In a study reported in Clinical Cancer Research, Bartlett and colleagues found that melanoma metastases exhibit site-specific antigen heterogeneity that correlates with T-cell infiltration.
A total of 3,086 metastatic tumors involving various anatomic sites were assessed for a panel of melanocyte differentiation antigens, which revealed a site-specific pattern of antigen expression that was highest in the brain, intermediate in soft tissues/lymph nodes, and lowest in visceral metastases. Hierarchical clustering analysis supported the finding of a phylogenetically determined pattern of antigen expression varying by anatomic site of the metastases. Expression of the melanocyte differentiation antigen tyrosinase was more frequently lost in metastatic sites other than the brain and was correlated with endogenous CD8-positive and CD4-positive T-cell infiltrates.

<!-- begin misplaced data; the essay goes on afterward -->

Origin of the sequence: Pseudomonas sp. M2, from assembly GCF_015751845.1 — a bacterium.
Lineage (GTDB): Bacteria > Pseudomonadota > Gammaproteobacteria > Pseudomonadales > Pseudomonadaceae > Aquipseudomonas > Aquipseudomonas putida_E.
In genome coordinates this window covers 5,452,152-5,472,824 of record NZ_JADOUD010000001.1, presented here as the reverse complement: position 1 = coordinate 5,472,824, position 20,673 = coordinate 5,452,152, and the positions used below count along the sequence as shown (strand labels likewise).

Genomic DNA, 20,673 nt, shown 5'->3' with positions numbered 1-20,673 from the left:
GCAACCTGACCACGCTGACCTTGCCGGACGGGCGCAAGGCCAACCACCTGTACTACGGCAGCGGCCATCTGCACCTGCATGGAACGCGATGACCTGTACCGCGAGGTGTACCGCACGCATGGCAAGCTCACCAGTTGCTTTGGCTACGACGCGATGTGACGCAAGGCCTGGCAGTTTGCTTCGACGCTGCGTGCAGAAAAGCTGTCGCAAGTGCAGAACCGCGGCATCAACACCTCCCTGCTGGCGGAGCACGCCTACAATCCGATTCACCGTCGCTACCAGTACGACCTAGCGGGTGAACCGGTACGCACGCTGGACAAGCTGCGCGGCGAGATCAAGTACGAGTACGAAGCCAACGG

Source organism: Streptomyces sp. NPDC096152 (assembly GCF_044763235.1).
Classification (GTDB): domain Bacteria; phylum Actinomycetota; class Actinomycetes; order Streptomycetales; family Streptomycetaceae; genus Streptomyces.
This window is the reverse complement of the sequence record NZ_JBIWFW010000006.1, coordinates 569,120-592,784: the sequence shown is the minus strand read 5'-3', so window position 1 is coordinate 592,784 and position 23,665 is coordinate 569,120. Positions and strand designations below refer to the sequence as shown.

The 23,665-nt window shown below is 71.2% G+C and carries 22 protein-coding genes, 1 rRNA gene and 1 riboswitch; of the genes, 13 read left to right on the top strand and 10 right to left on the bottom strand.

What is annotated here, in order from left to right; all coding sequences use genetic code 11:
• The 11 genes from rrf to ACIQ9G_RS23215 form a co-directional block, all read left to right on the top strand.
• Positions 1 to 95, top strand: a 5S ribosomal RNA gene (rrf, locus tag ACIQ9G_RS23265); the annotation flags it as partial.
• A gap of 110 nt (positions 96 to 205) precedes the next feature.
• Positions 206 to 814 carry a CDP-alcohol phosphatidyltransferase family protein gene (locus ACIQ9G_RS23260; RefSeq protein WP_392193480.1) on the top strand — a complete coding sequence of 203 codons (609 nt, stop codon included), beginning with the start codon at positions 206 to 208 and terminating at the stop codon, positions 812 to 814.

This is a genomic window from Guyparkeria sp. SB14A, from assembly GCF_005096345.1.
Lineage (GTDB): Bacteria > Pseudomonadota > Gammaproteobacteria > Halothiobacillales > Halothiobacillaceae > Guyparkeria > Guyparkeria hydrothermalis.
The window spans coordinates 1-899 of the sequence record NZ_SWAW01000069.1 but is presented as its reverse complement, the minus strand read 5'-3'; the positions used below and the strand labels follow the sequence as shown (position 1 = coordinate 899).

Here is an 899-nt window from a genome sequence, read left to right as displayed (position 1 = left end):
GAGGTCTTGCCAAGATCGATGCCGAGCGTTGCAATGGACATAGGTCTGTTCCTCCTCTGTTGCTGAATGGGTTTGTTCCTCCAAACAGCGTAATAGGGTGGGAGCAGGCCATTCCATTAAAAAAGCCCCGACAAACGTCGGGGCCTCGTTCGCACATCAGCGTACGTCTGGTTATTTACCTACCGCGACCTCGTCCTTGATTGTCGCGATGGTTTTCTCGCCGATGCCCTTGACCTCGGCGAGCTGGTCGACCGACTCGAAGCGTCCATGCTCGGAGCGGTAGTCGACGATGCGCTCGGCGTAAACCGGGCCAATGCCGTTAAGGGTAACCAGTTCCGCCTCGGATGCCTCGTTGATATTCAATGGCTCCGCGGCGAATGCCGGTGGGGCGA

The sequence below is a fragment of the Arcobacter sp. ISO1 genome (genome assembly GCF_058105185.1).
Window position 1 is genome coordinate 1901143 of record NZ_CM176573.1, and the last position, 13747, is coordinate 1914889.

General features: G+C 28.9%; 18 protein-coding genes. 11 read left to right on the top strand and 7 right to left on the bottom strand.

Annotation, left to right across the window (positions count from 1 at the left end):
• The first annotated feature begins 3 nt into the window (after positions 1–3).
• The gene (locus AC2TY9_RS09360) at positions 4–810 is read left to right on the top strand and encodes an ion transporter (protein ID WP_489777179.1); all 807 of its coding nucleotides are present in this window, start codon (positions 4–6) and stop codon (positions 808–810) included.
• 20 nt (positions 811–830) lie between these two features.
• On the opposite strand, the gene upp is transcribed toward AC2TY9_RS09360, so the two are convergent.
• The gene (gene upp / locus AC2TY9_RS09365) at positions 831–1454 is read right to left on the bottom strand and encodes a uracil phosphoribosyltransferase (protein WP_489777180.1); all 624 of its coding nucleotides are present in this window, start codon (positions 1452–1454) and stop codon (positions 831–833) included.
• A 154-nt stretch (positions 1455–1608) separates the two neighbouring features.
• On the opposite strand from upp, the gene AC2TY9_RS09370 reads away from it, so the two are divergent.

The investigators concluded, “Site-specific antigen heterogeneity represents a novel attribute for human melanoma metastases that should be considered in future therapy development and when assessing the responsiveness to antigen-specific immunotherapies.” ■
Bartlett EK, et al: Clin Cancer Res 20:2607-2616, 2014.